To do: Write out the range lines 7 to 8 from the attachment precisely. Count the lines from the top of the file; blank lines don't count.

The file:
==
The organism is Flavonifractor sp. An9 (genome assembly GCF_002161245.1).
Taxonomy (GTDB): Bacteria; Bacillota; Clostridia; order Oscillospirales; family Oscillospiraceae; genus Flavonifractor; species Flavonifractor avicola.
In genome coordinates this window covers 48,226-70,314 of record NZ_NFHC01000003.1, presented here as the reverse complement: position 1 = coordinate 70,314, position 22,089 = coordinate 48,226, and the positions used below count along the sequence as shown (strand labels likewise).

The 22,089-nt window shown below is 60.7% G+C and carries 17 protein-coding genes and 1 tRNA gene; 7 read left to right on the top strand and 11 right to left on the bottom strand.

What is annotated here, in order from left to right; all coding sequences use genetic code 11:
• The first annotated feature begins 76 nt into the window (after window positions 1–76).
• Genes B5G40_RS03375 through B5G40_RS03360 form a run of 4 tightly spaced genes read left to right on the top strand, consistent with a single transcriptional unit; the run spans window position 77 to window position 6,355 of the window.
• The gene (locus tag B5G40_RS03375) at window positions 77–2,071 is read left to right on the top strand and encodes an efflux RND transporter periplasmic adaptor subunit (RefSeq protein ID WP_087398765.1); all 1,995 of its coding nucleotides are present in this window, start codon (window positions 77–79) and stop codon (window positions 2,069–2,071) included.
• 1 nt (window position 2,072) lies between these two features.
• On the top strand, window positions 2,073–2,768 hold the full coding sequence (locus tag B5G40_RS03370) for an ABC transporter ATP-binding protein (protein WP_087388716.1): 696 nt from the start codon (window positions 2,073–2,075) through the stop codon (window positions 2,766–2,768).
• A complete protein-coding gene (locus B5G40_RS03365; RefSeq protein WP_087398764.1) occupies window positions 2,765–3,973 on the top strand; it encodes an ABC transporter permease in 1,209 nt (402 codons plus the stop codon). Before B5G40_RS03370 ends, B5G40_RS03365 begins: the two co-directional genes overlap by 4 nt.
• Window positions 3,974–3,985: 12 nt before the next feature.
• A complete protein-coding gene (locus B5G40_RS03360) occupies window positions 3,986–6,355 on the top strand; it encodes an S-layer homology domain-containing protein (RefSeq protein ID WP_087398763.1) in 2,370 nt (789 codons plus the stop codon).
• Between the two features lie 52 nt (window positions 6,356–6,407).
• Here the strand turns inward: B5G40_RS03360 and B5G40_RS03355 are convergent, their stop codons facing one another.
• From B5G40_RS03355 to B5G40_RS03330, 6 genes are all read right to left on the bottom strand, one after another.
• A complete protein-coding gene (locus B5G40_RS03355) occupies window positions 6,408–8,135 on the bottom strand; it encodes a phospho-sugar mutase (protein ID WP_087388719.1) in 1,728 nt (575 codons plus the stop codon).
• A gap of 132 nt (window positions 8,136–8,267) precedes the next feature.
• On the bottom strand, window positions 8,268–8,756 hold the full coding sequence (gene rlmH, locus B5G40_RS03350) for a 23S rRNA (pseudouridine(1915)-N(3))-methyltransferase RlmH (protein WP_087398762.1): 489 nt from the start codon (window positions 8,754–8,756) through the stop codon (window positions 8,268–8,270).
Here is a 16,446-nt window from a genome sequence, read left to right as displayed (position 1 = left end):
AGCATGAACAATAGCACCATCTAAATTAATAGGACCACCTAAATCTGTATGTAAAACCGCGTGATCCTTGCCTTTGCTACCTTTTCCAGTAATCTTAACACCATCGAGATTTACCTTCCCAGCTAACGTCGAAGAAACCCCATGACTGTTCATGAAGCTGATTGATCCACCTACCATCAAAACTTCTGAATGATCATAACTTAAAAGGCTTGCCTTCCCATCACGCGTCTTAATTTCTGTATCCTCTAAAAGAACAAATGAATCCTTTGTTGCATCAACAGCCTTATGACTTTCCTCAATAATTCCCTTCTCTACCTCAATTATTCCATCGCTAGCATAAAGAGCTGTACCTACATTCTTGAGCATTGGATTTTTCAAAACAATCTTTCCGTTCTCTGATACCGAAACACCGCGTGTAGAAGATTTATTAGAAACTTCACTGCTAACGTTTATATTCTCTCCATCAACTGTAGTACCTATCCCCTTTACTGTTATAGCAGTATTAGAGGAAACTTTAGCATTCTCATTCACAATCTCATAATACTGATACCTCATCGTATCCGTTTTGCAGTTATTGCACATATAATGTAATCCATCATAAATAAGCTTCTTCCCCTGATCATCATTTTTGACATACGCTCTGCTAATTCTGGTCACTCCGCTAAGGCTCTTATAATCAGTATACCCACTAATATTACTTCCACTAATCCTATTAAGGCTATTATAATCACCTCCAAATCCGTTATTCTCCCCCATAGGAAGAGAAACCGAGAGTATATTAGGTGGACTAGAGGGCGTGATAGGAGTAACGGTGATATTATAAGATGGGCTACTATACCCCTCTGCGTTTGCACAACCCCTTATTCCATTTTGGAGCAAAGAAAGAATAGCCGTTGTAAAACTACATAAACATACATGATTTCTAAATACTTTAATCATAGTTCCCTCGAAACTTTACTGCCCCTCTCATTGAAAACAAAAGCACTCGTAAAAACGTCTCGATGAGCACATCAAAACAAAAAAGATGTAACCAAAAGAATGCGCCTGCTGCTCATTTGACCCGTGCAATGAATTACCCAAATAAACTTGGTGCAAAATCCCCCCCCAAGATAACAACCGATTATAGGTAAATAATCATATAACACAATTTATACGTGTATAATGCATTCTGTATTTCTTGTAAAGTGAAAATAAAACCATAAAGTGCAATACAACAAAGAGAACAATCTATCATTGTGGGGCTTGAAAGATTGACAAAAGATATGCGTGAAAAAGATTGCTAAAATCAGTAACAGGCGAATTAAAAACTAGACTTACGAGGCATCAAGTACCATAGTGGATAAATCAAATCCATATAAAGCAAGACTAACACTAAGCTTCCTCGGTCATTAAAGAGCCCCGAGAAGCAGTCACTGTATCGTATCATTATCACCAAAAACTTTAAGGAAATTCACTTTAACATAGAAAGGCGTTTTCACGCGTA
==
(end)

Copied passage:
• Genes B5G40_RS03375 through B5G40_RS03360 form a run of 4 tightly spaced genes read left to right on the top strand, consistent with a single transcriptional unit; the run spans window position 77 to window position 6,355 of the window.
• The gene (locus tag B5G40_RS03375) at window positions 77–2,071 is read left to right on the top strand and encodes an efflux RND transporter periplasmic adaptor subunit (RefSeq protein ID WP_087398765.1); all 1,995 of its coding nucleotides are present in this window, start codon (window positions 77–79) and stop codon (window positions 2,069–2,071) included.